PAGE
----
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 Looking Back

This month in mid-atlantic thoroughbred history! For Looking Back archives click here.

Edward S. Voss Jr. contributed a column titled the “Unfair Discrimination Against Racing,” in response to criticism of racing during wartime.
“In these troubled times much antagonism has been raised against American racing,” Voss wrote. “This opposition, whether just or unjust, can be blamed, along with many other issues, on the war. . .
“Racing contributes a vast amount of money to the federal government, state govern­ments and municipalities. It has con­tributed no less than $10 million at least to Army and Navy Relief, the Red Cross and many other individual charities. . .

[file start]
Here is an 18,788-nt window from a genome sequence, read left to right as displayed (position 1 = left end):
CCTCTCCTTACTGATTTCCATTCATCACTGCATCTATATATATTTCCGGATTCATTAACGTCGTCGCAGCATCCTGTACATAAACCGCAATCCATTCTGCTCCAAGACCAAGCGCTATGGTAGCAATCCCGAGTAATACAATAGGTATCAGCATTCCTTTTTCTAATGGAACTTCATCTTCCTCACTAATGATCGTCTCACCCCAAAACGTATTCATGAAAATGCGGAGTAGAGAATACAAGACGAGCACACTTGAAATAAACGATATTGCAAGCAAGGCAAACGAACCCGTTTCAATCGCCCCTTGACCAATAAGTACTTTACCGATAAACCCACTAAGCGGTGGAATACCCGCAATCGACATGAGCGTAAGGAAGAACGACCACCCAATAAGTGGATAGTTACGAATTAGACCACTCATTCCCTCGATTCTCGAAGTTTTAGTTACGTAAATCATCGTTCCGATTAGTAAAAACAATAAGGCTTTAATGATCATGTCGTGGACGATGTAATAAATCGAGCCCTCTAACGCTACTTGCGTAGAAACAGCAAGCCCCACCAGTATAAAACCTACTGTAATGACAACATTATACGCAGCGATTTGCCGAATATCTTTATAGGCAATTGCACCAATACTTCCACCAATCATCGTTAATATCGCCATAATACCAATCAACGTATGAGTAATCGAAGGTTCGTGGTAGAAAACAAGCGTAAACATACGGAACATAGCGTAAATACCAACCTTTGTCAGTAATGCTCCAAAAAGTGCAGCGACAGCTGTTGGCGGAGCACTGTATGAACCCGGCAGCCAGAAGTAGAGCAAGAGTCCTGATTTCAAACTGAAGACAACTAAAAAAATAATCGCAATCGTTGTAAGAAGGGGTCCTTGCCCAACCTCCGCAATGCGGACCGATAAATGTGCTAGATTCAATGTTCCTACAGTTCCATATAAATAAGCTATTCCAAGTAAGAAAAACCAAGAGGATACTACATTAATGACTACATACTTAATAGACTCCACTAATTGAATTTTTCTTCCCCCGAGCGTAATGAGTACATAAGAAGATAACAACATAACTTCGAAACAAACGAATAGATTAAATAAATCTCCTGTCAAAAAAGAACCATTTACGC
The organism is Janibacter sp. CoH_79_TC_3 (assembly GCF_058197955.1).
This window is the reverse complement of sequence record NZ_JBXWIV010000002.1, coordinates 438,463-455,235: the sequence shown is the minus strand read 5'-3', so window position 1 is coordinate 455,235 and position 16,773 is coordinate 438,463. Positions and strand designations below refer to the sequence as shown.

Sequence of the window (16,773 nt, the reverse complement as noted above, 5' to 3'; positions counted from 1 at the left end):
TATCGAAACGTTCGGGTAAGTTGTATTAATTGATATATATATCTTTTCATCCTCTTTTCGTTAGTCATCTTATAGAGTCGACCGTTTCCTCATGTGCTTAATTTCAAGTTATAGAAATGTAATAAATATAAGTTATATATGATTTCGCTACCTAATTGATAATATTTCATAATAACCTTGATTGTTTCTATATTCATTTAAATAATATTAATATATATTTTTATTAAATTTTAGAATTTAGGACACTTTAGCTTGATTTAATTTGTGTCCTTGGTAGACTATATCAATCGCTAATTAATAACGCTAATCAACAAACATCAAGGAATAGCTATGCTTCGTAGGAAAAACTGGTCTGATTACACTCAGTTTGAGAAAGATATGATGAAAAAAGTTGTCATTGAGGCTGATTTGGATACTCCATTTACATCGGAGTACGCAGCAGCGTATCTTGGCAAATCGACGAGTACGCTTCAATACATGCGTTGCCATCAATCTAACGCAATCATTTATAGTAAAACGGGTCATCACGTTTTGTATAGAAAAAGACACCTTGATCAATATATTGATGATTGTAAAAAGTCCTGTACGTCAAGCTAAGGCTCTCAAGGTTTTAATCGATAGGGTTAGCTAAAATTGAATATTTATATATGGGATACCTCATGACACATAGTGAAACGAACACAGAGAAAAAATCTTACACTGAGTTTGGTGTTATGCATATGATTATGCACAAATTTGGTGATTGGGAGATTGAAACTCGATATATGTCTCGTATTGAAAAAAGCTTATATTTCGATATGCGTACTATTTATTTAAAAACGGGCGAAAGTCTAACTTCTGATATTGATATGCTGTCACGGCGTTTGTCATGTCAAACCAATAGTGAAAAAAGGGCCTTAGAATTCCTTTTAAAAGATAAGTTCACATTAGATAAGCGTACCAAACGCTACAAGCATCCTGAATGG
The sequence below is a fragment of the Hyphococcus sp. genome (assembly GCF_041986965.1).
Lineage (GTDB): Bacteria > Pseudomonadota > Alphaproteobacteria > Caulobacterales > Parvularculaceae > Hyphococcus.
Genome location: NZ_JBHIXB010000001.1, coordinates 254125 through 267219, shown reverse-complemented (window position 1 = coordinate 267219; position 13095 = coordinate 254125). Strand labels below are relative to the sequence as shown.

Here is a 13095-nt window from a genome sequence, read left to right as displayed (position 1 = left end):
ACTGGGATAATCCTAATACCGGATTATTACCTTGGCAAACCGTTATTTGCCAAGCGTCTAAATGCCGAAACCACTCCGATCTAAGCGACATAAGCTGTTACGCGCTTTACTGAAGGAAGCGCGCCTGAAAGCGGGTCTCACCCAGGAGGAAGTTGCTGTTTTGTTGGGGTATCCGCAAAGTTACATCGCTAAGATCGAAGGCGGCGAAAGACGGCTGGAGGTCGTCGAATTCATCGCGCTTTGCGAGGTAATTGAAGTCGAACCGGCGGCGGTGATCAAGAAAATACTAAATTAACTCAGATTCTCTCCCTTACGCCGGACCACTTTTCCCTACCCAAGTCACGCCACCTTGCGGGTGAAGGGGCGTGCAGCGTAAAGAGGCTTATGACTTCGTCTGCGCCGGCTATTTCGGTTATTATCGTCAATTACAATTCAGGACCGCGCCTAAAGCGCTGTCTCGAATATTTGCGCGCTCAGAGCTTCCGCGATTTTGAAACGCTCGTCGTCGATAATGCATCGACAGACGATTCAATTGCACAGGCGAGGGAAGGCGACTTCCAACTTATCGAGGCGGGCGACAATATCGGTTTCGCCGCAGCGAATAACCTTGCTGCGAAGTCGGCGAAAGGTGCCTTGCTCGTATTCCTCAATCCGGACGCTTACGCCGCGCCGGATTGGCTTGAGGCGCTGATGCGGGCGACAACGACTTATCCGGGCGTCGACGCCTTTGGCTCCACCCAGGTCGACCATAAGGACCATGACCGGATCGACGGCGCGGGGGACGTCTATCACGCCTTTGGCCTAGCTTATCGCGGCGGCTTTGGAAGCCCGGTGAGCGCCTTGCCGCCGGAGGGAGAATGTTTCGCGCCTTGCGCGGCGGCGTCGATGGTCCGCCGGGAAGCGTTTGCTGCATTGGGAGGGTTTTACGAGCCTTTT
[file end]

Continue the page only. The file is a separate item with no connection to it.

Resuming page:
“Racing is a valuable morale builder, as is any other sport. People must have a place to relax and momentarily forget the routine and worry of everyday life. Racing is also a large industry, employing thousands of people directly or indirectly
. . . If racing were stopped, it would be a tremendous or even impossible task to revive it. . .
“Most important of all, the breeding industry would be ruined. There would be no reason or reward for the average breeder to keep on. . . The work and pride of centuries would be erased, and the most thrilling and sometimes heartbreaking sport would come to an end. Why should a number of narrow-minded cranks and crooks destroy an institution which is enjoyed by the majority of people.”

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